- The Washington Times - Thursday, January 19, 2006

A blue revolution

Pro-democracy protesters demonstrated outside the Belarusian Embassy this week to demand an end to the authoritarian government in the former Soviet republic.

The demonstration on Monday was organized by the Joint Baltic American National Committee (JBANC) to coincide with student-led protests in Belarus, where demonstrators are trying to spark another color-coded revolution in Eastern Europe.

Georgia had its “Rose Revolution” and Ukraine its “Orange” one, and the demonstrators in Belarus are encouraging supporters to wear blue jeans or ribbons cut from jeans as symbols of solidarity with the political prisoners of President Alexandr Lukashenko.

The demonstrators at the embassy at 1619 New Hampshire Ave. NW on Monday demanded the release of political prisoners and expressed support for the protesters in the Belarusian capital, Minsk, said JBANC spokesman Karl Altau.

“From our perspective, Belarus borders Latvia and Lithuania, and we are concerned about the degradation in Belarus and the upcoming election,” he said.

An official at the Belarusian Embassy said yesterday that the government does not comment on such demonstrations.

Mr. Lukashenko is running for re-election on March 19. International monitors have noted fraud and intimidation in his previous elections.

Mr. Altau said the 50 demonstrators outside the embassy held Belarusian flags and signs that asked motorists to honk in support of democracy. The demonstration was the third monthly protest since November.

All the demonstrations are held on the 16th of the month to commemorate the arrest on Sept. 16, 1999, of human rights activist Anatoly Krasovsky, who helped finance the democratic opposition in Belarus.

In Belarus, protesters wore blue jeans or cut off pieces of jeans with the number 16 printed on it to hang on trees.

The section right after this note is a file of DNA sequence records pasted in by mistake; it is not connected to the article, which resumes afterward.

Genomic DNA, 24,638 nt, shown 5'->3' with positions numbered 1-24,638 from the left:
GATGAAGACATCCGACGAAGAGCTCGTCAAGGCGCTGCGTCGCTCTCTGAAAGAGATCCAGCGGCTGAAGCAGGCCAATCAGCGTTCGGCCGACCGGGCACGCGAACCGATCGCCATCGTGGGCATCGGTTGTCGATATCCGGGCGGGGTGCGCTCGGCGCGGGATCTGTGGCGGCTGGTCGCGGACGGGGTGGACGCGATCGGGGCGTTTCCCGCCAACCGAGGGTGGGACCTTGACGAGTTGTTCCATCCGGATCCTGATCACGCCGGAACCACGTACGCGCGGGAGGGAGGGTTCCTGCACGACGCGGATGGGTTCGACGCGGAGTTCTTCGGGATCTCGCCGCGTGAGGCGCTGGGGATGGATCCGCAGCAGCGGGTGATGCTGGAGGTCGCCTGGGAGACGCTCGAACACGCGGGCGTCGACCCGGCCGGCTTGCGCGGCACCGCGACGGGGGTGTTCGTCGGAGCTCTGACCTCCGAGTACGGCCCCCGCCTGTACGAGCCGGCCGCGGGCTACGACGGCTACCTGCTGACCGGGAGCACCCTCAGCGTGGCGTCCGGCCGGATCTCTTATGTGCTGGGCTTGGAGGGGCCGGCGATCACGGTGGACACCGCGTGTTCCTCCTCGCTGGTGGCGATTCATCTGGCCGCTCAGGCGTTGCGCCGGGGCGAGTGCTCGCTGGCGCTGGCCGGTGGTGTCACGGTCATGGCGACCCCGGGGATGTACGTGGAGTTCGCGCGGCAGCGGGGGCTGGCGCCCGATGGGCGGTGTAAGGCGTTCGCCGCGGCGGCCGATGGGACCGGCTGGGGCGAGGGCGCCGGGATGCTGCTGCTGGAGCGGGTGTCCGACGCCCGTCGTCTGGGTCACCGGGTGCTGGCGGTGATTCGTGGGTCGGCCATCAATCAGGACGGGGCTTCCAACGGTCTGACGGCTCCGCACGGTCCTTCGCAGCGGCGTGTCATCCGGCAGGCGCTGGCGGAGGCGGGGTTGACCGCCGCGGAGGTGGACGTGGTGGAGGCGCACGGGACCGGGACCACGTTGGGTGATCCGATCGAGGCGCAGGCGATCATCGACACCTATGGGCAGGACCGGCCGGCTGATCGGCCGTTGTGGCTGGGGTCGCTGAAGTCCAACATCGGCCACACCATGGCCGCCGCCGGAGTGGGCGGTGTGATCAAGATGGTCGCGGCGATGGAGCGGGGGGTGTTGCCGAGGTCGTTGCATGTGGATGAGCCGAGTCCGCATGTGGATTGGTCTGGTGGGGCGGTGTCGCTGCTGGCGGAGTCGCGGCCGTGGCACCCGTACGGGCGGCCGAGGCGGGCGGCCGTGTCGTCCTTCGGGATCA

‘Sin and slander’

In Belarus, the U.S. Embassy said a program on state-run television “deliberately distorted” comments by U.S. Ambassador George Krol.

The “Panorama” program earlier this month accused Mr. Krol of “sin and slander against Belarus” because he has criticized the authoritarian government.

The program “continued its crude and unconscionable effort to misinform Belarusians about the views and activities of the United States and American diplomats,” the embassy said.

Cyprus and King

The ambassador from Cyprus this week received an award that compared his service to the civil rights campaign of Martin Luther King.

Ambassador Euripides L. Evriviades said he was “deeply honored and profoundly moved” by the King Legacy Award for International Service from the Committee for the International Salute to the Life and Legacy of Dr. Martin Luther King Jr.

“The King legacy is truly a regal one,” he said. “It is a legacy of moral riches, of moral authority and of moral hope. But it is also so much more. It is a legacy that holds an inherent obligation, compelling an emulation of Dr. King as a statesman of hope and a strong man of justice. He has proven in practice that the word is mightier than the sword.”

Committee Chairman Henry H. Brown said Mr. Evriviades was chosen for his “hard and dedicated work for peace and nonviolence.”

The ambassador said that as a Cypriot, “I share the painful reminder of the destructive force of hate. The legacy of colonialism, extremism, a coup and foreign aggression split my country in two.”

Mr. Evriviades represents the internationally recognized Greek-Cypriot government of the divided island, which also includes the Turkish Republic of Northern Cyprus, which is recognized only by Turkey.

Strife between the majority ethnic Greeks and the minority ethnic Turks in the 1960s led to the division of the island in the 1970s, after a coup engineered under the military junta in Greece overthrew a government that included Greek and Turkish Cypriots.

Call Embassy Row at 202/636-3297, fax 202/832-7278 or e-mail jmorrison@washingtontimes.com.

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